# Mass on a spring

1. Aug 6, 2015

### Katy96

1. The problem statement, all variables and given/known data

2. Relevant equations

3. The attempt at a solution
any help would be appreciated!!! I keep trying and just keep getting stuck really early on.

2. Aug 6, 2015

### SteamKing

Staff Emeritus
"getting stuck really early on" does not provide sufficient information to help you.

Please show what work you've done on this problem, or tell us what you don't understand about the question.

3. Aug 6, 2015

### Katy96

I don't understand where the first differential comes from

4. Aug 6, 2015

### SteamKing

Staff Emeritus
I suppose you mean Equation 1?

Do you know what ΣF = ma means?

5. Aug 6, 2015

### Katy96

yes force= mass*acceleration

6. Aug 6, 2015

### SteamKing

Staff Emeritus
And how would you apply ΣF = ma to the problem with the mass and spring?

7. Aug 6, 2015

### Katy96

that's where I get stuck

8. Aug 6, 2015

### SteamKing

Staff Emeritus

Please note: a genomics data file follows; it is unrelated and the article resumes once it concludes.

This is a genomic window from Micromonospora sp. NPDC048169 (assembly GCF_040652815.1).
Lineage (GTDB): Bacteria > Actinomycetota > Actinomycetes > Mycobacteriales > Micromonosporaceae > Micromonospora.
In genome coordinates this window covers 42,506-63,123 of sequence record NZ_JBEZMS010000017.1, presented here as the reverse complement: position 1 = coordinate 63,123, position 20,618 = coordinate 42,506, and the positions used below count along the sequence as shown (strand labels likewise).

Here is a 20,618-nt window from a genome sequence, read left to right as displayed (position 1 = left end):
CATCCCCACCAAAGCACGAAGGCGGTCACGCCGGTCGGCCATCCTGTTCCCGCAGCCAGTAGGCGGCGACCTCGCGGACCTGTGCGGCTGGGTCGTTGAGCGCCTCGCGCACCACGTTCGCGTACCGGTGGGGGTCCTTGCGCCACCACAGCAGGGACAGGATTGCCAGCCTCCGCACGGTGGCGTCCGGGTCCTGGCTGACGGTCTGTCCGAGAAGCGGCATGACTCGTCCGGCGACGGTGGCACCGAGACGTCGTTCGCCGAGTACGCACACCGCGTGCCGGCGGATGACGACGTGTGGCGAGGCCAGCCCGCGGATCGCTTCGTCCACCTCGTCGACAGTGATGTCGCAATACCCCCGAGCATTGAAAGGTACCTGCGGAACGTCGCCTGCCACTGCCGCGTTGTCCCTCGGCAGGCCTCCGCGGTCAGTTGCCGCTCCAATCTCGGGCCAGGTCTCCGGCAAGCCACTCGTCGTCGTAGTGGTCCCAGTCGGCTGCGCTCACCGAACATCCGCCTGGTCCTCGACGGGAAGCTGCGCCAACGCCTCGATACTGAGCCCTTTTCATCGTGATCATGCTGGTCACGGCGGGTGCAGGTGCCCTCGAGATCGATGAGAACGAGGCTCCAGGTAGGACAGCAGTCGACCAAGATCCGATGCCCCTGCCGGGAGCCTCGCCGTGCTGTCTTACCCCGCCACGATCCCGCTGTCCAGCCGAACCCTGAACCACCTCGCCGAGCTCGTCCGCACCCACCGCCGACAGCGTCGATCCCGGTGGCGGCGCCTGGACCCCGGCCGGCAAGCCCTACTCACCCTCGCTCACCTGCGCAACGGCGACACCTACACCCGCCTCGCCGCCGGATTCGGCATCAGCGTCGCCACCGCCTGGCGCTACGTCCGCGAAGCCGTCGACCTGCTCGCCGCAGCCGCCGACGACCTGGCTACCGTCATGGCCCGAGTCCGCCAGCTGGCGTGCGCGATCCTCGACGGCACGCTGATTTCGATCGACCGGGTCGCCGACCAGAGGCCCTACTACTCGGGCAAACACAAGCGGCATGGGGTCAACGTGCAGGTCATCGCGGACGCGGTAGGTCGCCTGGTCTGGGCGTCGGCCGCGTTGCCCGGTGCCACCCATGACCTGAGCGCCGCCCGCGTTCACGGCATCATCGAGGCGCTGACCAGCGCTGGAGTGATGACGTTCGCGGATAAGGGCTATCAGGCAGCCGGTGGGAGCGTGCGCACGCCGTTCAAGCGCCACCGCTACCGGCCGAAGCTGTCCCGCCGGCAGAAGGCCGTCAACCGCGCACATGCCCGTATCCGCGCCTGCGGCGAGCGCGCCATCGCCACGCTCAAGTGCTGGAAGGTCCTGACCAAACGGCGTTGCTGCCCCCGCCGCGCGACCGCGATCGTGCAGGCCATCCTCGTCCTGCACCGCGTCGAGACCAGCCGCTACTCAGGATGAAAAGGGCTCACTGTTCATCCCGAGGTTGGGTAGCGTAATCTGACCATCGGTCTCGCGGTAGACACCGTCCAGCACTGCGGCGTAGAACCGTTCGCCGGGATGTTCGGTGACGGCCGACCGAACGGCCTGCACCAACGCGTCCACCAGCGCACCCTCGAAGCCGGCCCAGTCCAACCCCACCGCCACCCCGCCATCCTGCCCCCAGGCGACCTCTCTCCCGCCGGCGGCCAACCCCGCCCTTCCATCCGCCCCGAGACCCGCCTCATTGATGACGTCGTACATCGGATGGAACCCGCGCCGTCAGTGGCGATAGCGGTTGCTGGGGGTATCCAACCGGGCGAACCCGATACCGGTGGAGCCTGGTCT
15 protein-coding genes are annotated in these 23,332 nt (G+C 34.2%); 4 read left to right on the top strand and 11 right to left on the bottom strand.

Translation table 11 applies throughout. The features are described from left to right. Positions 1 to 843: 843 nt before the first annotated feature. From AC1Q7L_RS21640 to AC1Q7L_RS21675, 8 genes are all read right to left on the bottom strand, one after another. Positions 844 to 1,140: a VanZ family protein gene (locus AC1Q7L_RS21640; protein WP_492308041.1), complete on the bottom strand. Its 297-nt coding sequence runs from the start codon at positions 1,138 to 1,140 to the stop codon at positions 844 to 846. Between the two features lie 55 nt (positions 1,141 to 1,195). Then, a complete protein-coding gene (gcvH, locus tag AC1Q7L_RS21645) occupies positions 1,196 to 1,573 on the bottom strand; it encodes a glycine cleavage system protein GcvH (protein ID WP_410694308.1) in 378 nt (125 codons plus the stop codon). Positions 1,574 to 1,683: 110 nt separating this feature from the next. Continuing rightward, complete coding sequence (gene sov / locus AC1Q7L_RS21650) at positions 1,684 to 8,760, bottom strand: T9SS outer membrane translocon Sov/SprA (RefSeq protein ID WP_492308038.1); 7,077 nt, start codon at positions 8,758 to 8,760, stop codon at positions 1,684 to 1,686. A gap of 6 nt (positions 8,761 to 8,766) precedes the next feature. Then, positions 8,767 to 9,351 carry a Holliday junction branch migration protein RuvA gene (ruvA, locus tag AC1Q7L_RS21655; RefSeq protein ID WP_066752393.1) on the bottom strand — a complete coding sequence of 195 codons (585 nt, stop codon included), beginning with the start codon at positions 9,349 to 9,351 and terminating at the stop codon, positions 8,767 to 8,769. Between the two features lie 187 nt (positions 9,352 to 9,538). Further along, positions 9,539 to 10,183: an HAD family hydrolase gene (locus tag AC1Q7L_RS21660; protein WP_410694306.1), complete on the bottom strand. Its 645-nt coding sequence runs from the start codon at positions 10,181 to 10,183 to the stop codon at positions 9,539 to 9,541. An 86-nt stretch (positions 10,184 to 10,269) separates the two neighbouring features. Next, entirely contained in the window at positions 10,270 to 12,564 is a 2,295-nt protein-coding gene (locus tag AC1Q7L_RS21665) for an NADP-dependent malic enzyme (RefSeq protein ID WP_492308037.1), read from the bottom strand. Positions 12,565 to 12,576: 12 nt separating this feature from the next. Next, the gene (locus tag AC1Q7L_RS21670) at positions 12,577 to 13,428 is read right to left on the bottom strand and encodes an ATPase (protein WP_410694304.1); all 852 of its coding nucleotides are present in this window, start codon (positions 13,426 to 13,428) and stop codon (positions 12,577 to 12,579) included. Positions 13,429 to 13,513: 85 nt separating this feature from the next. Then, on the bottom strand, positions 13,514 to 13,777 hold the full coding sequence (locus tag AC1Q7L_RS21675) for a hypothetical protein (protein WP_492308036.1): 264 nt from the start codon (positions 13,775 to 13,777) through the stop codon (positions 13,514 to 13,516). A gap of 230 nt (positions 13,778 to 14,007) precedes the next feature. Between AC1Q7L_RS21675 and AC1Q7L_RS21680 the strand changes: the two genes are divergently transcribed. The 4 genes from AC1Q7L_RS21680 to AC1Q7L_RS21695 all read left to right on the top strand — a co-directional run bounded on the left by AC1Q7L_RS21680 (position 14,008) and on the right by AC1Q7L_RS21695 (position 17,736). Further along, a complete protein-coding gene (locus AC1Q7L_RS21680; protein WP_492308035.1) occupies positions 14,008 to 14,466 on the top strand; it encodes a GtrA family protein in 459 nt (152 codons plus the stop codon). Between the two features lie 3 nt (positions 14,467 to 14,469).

Well, what forces are acting on the mass? If you assume the mass is at rest at point O, and you move it x-distance to the right, what happens to the spring? What does the displacement of the spring do to the mass?

9. Aug 6, 2015

### Katy96

the spring is stretched so will want to go back to its original place

10. Aug 6, 2015

### SteamKing

Staff Emeritus
Yes, but what does the tendency of the spring to unstretch itself do to the mass? What does it take to stretch the spring in the first place?

11. Aug 6, 2015

### Katy96

it has to be stretched by something and to go back to its original it passes and oscillates

12. Aug 6, 2015

### SteamKing

Staff Emeritus
13. Aug 6, 2015

### Katy96

14. Aug 6, 2015

### SteamKing

Staff Emeritus
In your problem, you move the mass a distance x. What does that create in the spring? Make the mass a free body and label all the forces acting on it.

15. Aug 6, 2015

### TomW17

First thing's first: you need to draw a good free body diagram. Label all the forces acting on the mass and their directions. The sum of these forces will be equal to the mass * the acceleration of the body (remember $a(t) = \ddot{x}(t)$) , and the required DE will fall out pretty quickly from this.